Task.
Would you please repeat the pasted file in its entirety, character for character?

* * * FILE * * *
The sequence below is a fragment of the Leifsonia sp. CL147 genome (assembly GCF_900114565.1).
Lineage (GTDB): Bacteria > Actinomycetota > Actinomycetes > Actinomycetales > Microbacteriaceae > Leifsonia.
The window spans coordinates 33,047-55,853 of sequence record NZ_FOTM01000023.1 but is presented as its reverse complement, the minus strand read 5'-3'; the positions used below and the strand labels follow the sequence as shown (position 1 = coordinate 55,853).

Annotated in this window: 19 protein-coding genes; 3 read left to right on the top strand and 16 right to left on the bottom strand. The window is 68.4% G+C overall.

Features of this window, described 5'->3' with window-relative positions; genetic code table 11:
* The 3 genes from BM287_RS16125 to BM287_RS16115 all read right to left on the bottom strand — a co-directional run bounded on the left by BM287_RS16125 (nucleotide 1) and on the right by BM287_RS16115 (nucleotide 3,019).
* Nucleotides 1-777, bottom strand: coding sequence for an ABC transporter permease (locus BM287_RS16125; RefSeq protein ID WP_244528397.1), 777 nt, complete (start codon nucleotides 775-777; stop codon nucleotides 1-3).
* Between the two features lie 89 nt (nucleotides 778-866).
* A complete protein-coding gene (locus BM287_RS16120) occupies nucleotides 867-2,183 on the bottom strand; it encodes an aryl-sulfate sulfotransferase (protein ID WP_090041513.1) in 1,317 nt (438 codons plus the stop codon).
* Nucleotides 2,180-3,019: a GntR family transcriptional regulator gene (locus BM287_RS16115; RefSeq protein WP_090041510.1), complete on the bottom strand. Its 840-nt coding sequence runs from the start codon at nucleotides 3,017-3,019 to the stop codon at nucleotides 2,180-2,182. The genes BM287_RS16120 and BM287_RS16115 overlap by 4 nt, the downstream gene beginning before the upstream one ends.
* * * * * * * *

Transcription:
The sequence below is a fragment of the Leifsonia sp. CL147 genome (assembly GCF_900114565.1).
Lineage (GTDB): Bacteria > Actinomycetota > Actinomycetes > Actinomycetales > Microbacteriaceae > Leifsonia.
The window spans coordinates 33,047-55,853 of sequence record NZ_FOTM01000023.1 but is presented as its reverse complement, the minus strand read 5'-3'; the positions used below and the strand labels follow the sequence as shown (position 1 = coordinate 55,853).

Annotated in this window: 19 protein-coding genes; 3 read left to right on the top strand and 16 right to left on the bottom strand. The window is 68.4% G+C overall.

Features of this window, described 5'->3' with window-relative positions; genetic code table 11:
* The 3 genes from BM287_RS16125 to BM287_RS16115 all read right to left on the bottom strand — a co-directional run bounded on the left by BM287_RS16125 (nucleotide 1) and on the right by BM287_RS16115 (nucleotide 3,019).
* Nucleotides 1-777, bottom strand: coding sequence for an ABC transporter permease (locus BM287_RS16125; RefSeq protein ID WP_244528397.1), 777 nt, complete (start codon nucleotides 775-777; stop codon nucleotides 1-3).
* Between the two features lie 89 nt (nucleotides 778-866).
* A complete protein-coding gene (locus BM287_RS16120) occupies nucleotides 867-2,183 on the bottom strand; it encodes an aryl-sulfate sulfotransferase (protein ID WP_090041513.1) in 1,317 nt (438 codons plus the stop codon).
* Nucleotides 2,180-3,019: a GntR family transcriptional regulator gene (locus BM287_RS16115; RefSeq protein WP_090041510.1), complete on the bottom strand. Its 840-nt coding sequence runs from the start codon at nucleotides 3,017-3,019 to the stop codon at nucleotides 2,180-2,182. The genes BM287_RS16120 and BM287_RS16115 overlap by 4 nt, the downstream gene beginning before the upstream one ends.